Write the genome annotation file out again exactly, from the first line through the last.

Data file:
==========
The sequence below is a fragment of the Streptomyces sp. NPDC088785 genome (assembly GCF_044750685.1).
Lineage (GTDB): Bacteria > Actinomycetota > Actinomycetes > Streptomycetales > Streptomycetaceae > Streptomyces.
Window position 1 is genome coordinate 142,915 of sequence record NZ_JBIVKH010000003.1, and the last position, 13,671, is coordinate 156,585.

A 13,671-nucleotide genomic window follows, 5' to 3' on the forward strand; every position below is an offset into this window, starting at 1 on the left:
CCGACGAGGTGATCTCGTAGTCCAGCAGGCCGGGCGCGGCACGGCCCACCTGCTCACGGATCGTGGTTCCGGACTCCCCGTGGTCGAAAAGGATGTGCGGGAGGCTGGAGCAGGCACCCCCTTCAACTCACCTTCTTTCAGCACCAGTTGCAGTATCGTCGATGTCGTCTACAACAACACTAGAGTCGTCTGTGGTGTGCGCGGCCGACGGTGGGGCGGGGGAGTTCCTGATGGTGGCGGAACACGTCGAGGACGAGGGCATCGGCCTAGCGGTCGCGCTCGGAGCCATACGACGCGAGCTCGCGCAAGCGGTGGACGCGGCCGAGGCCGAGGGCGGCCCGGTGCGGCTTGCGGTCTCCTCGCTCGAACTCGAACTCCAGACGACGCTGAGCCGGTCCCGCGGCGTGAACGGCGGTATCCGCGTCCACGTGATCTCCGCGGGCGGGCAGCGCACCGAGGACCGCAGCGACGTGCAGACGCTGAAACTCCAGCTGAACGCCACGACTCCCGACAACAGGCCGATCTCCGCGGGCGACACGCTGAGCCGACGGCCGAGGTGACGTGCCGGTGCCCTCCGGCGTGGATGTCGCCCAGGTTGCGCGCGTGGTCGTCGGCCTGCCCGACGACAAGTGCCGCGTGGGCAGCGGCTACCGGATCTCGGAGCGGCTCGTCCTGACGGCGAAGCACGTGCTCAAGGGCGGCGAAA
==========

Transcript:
The sequence below is a fragment of the Streptomyces sp. NPDC088785 genome (assembly GCF_044750685.1).
Lineage (GTDB): Bacteria > Actinomycetota > Actinomycetes > Streptomycetales > Streptomycetaceae > Streptomyces.
Window position 1 is genome coordinate 142,915 of sequence record NZ_JBIVKH010000003.1, and the last position, 13,671, is coordinate 156,585.

A 13,671-nucleotide genomic window follows, 5' to 3' on the forward strand; every position below is an offset into this window, starting at 1 on the left:
CCGACGAGGTGATCTCGTAGTCCAGCAGGCCGGGCGCGGCACGGCCCACCTGCTCACGGATCGTGGTTCCGGACTCCCCGTGGTCGAAAAGGATGTGCGGGAGGCTGGAGCAGGCACCCCCTTCAACTCACCTTCTTTCAGCACCAGTTGCAGTATCGTCGATGTCGTCTACAACAACACTAGAGTCGTCTGTGGTGTGCGCGGCCGACGGTGGGGCGGGGGAGTTCCTGATGGTGGCGGAACACGTCGAGGACGAGGGCATCGGCCTAGCGGTCGCGCTCGGAGCCATACGACGCGAGCTCGCGCAAGCGGTGGACGCGGCCGAGGCCGAGGGCGGCCCGGTGCGGCTTGCGGTCTCCTCGCTCGAACTCGAACTCCAGACGACGCTGAGCCGGTCCCGCGGCGTGAACGGCGGTATCCGCGTCCACGTGATCTCCGCGGGCGGGCAGCGCACCGAGGACCGCAGCGACGTGCAGACGCTGAAACTCCAGCTGAACGCCACGACTCCCGACAACAGGCCGATCTCCGCGGGCGACACGCTGAGCCGACGGCCGAGGTGACGTGCCGGTGCCCTCCGGCGTGGATGTCGCCCAGGTTGCGCGCGTGGTCGTCGGCCTGCCCGACGACAAGTGCCGCGTGGGCAGCGGCTACCGGATCTCGGAGCGGCTCGTCCTGACGGCGAAGCACGTGCTCAAGGGCGGCGAAA